A catalog’s machines reside in a resource location. A resource location also contains two or more Cloud Connectors.

  • When publishing desktops or apps, Citrix automatically creates the resource location and the Cloud Connectors when you create the first catalog.
  • For Remote PC Access, the administrator creates the resource location and the Cloud Connectors before creating a catalog.

When you create more catalogs for published desktops and apps, the Azure subscription, region, and domain determine whether Citrix creates another resource location. If those criteria match an existing catalog, Citrix tries to reuse that resource location.

Learn more:

Master images

When you create a catalog for published desktops and apps, an image is used (with other settings) as a template for creating the machines.

  • The service provides several Citrix-managed images:

    • Windows 10 Enterprise (single-session)
    • Windows 10 Enterprise Virtual Desktop (multi-session)
    • Windows 10 Enterprise Virtual Desktop (multi-session) with Office 365 ProPlus
    • Windows Server 2012 R2
    • Windows Server 2016
    • Windows Server 2019

    The Citrix-managed images already have a Citrix VDA and troubleshooting tools installed. The VDA is the communication mechanism between your users’ machines and the Citrix Cloud infrastructure that manages the service.

  • You can also import and use your own images from Azure. You must install a VDA (and other software) on the image before it can be used to create a catalog.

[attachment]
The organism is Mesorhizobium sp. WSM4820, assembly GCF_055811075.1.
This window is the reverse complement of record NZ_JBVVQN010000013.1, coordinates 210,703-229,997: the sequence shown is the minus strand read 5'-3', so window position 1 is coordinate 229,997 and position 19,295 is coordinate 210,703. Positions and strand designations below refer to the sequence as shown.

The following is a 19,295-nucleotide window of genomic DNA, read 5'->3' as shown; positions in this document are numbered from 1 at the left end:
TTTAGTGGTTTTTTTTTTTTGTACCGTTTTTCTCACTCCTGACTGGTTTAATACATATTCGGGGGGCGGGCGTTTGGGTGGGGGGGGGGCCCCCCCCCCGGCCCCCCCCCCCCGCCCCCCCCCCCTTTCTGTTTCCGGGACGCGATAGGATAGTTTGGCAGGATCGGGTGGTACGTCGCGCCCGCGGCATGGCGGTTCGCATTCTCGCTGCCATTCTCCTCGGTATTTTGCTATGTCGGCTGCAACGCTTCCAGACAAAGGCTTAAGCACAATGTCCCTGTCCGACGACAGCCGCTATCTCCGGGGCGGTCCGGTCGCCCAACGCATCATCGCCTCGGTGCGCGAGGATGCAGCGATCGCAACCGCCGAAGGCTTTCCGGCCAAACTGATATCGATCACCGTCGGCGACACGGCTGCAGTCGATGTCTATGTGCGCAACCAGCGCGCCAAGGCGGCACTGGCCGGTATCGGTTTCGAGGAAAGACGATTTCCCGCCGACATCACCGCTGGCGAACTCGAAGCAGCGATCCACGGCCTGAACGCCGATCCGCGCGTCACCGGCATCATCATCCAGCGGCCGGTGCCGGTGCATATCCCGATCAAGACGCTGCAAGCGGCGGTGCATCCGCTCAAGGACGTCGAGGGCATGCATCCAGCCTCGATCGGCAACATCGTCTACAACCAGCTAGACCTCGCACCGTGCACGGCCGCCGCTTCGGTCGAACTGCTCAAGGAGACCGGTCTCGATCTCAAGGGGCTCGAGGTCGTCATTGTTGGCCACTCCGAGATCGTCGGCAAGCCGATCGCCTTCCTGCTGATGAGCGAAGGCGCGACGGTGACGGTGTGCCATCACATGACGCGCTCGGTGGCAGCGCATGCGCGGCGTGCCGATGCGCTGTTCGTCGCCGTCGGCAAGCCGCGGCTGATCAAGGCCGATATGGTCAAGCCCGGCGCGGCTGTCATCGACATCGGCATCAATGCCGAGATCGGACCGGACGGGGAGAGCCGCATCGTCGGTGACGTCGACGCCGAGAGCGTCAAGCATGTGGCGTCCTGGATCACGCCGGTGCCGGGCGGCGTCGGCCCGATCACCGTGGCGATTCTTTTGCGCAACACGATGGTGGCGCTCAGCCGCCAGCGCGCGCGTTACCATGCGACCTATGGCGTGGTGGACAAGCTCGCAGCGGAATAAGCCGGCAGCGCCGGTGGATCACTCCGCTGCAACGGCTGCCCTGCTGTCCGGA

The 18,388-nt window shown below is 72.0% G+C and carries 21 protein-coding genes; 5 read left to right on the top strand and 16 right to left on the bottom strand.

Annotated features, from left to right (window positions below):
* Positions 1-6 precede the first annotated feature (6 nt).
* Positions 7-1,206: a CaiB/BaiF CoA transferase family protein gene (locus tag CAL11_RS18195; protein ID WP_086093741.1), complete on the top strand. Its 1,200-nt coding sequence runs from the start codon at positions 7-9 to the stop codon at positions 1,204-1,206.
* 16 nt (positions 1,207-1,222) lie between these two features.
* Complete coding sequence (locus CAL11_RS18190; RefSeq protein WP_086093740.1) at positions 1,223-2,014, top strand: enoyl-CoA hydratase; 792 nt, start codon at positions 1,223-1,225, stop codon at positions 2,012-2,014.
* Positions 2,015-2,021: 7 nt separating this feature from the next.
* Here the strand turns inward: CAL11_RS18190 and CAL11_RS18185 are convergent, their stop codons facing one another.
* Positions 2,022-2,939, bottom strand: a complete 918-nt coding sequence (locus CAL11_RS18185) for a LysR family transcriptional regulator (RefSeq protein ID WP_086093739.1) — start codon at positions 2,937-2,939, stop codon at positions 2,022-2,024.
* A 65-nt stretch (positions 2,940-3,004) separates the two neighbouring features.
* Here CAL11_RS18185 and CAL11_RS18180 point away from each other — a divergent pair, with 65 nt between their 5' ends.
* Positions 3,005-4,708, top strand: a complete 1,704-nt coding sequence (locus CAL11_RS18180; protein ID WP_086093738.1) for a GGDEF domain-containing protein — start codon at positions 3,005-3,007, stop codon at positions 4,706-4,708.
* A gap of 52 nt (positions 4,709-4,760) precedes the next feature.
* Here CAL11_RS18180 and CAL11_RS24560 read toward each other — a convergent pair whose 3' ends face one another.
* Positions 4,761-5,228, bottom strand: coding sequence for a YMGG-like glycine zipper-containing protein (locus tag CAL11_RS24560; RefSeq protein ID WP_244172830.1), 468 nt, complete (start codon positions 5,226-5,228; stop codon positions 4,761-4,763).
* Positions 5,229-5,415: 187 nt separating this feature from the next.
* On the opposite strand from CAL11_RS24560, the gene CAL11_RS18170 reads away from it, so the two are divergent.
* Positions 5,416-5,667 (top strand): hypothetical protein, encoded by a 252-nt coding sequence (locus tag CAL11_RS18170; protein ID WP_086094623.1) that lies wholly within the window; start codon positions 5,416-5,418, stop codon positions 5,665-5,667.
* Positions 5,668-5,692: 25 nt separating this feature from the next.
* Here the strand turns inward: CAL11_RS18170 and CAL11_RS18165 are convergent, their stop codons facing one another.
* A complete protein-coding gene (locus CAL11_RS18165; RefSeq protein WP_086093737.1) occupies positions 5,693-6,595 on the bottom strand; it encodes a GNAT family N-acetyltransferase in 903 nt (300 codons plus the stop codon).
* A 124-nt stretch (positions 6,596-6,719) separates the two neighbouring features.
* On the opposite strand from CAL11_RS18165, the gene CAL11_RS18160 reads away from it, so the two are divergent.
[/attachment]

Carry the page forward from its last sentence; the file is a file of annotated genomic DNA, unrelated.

The term VDA often refers to the machine that delivers apps or desktops, and the software component installed on that machine.

Learn more about images and how to use them.

Azure subscriptions

You can create catalogs for delivering desktops and apps, and build/import master images in either in a Citrix-managed Azure subscription or your own (customer-managed) Azure subscription.

When you order the Citrix Virtual Apps and Desktops Standard for Azure service, you must import and use your own Azure subscriptions. When you also order a Citrix Azure Consumption Fund, you receive a Citrix-managed Azure subscription. You can then use either a Citrix-managed Azure subscription or one of your imported Azure subscriptions when creating a catalog or building a new image.

To learn about the differences in responsibility with Citrix-managed Azure subscriptions and customer-managed Azure subscriptions, see Technical security overview.

Deployment scenarios illustrate ways to use Azure subscriptions.

Learn more about Azure subscriptions.

Network connections

When creating a catalog using a Citrix-managed Azure subscription, you indicate if and how users can access locations and resources on their corporate on-premises network from their published desktops and apps. The choices are no connectivity, Azure VNet peering, and Citrix SD-WAN.

When using your own Azure subscription, there is no need to create a connection. You only need to import (add) your Azure subscription to the service.

Learn more about Network connections.

Domain-joined and non-domain-joined

Several service operations and features differ, depending on whether the machines (VDAs) are domain-joined or non-domain-joined. Domain membership also affects the available deployment scenarios.

  • Both domain-joined and non-domain joined machines support any of the user authentication methods available in the user’s workspace.
  • You can publish desktops, apps, or both from domain-joined and non-domain-joined machines. Machines in Remote PC Access catalogs must be domain-joined.

The following table explains the major differences between non-domain-joined and domain-joined machines when delivering desktops and apps.

Non-domain-joined Domain-joined
Active Directory is not used for machines. Machines are not joined to an AD domain. Active Directory is used for machines. Machines are joined to an AD domain.
Active Directory group policies cannot be applied to machines (VDAs). (You can apply local GPO on the image that’s used to create a catalog.) VDAs inherit group policies for the AD OU specified during catalog creation.